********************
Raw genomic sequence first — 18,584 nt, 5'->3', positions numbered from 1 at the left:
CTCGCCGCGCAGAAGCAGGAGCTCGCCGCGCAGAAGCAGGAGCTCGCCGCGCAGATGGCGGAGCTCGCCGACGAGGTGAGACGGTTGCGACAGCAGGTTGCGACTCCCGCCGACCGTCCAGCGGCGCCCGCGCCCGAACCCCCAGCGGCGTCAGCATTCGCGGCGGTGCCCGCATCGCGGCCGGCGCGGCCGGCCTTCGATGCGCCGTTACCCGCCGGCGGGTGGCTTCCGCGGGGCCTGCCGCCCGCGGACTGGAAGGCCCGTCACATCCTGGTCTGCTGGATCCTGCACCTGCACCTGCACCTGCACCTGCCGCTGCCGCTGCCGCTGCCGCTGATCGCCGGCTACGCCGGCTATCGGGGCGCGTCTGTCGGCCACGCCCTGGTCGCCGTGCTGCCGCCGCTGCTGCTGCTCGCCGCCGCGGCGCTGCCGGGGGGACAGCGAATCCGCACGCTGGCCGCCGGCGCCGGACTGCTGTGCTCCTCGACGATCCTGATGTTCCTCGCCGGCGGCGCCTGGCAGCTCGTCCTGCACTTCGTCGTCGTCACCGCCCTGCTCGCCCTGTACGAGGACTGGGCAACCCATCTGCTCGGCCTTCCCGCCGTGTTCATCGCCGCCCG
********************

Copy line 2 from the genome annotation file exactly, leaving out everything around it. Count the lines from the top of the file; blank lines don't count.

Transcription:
CTCGCCGCGCAGAAGCAGGAGCTCGCCGCGCAGAAGCAGGAGCTCGCCGCGCAGATGGCGGAGCTCGCCGACGAGGTGAGACGGTTGCGACAGCAGGTTGCGACTCCCGCCGACCGTCCAGCGGCGCCCGCGCCCGAACCCCCAGCGGCGTCAGCATTCGCGGCGGTGCCCGCATCGCGGCCGGCGCGGCCGGCCTTCGATGCGCCGTTACCCGCCGGCGGGTGGCTTCCGCGGGGCCTGCCGCCCGCGGACTGGAAGGCCCGTCACATCCTGGTCTGCTGGATCCTGCACCTGCACCTGCACCTGCACCTGCCGCTGCCGCTGCCGCTGCCGCTGATCGCCGGCTACGCCGGCTATCGGGGCGCGTCTGTCGGCCACGCCCTGGTCGCCGTGCTGCCGCCGCTGCTGCTGCTCGCCGCCGCGGCGCTGCCGGGGGGACAGCGAATCCGCACGCTGGCCGCCGGCGCCGGACTGCTGTGCTCCTCGACGATCCTGATGTTCCTCGCCGGCGGCGCCTGGCAGCTCGTCCTGCACTTCGTCGTCGTCACCGCCCTGCTCGCCCTGTACGAGGACTGGGCAACCCATCTGCTCGGCCTTCCCGCCGTGTTCATCGCCGCCCG